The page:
screw to the chassis.

When replacing a tube or all tubes, always check the bias quickly of all
tubes after turn on and turn the bias voltage measure to lower than 0.7Vdc
if any read higher.

Allow the amp to warm its tubes for 5 minutes and then set the bias of
all 8 test points slowly and accurately to 0.7V dc from points 1 to 8.
After 10minutes, repeat the bias setting from 1 to 8 since the adjustments
of one or more tubes will affect the setting of the remainder. After 20
minutes, repeat the bias adjustment again.
Both the red LEDs in the front panel should both remain extinguished, since
the balance in both channels will be correct because there is equal current
in each tube.
If one or both the LEDs remains alight after the bias adjustment, you have
done it wrong, and turned the wrong screw whilst measuring the wrong
test point, or you have a problem in the amplifier.

When correct, *all* test points should each measure 0.7Vdc between
test point and chassis. I have found the bias voltage may be 0.56Vdc
which means Ia for each tube is about only 28mA and yet the sound
remains excellent.

The relative rotation position of each adjust screw will be slightly different
with new tubes, and as the tubes age, the rotation position will vary increasingly.
If it is impossible to obtain enough adjustment screw rotation to get a 0.7Vdc
reading for any output tube, and Vdc is higher than 0.7Vdc, or below about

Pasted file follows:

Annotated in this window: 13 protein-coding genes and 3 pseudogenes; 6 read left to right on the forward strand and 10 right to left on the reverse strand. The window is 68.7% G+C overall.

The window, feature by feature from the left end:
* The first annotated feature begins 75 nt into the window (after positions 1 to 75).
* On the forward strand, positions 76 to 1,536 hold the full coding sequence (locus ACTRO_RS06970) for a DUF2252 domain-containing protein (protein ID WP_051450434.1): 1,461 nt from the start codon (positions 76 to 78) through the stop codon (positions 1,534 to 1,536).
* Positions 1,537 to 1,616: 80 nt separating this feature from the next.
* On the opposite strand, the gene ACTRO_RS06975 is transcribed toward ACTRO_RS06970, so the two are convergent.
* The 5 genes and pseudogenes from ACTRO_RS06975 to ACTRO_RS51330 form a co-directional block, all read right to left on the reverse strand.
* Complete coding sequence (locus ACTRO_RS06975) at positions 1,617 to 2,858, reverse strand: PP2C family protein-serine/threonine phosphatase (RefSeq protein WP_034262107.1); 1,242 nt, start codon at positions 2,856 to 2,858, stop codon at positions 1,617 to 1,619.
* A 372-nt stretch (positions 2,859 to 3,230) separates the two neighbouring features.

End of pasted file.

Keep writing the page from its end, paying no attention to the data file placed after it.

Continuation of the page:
0.25Vdc, it is possible that this tube has a fault, and it may need replacement.

The output tubes are those most likely to ever cause problems if they overheat.
The output tubes run at about 150C temperature at the top of the glass, and
each output tube has its filament power liberated as heat, about 10 watts, and
its anode power input of about 16Watts, plus screen grid input power of 1Watt
making a total of 27Watts.
An orange glow should be seen at the centre of the small innermost cathode
electrodes within the larger dark grey colored outer metal box anode electrode,
seen easily just inside the glass envelope.
This larger electrode within each tube should never appear to glow red hot itself.
If it does glow, there is a fault in the tube operation, and a hand held above
the tube will feel that it is running hotter than the tubes around it.
Such overheating should be reported to the amp maker, but the protection
circuit has been designed to turn off the amp before the tube anode glows
red hot due to too much current flow.

Power Consumption
Highest power consumption occurs when the tubes used are 6550 or KT88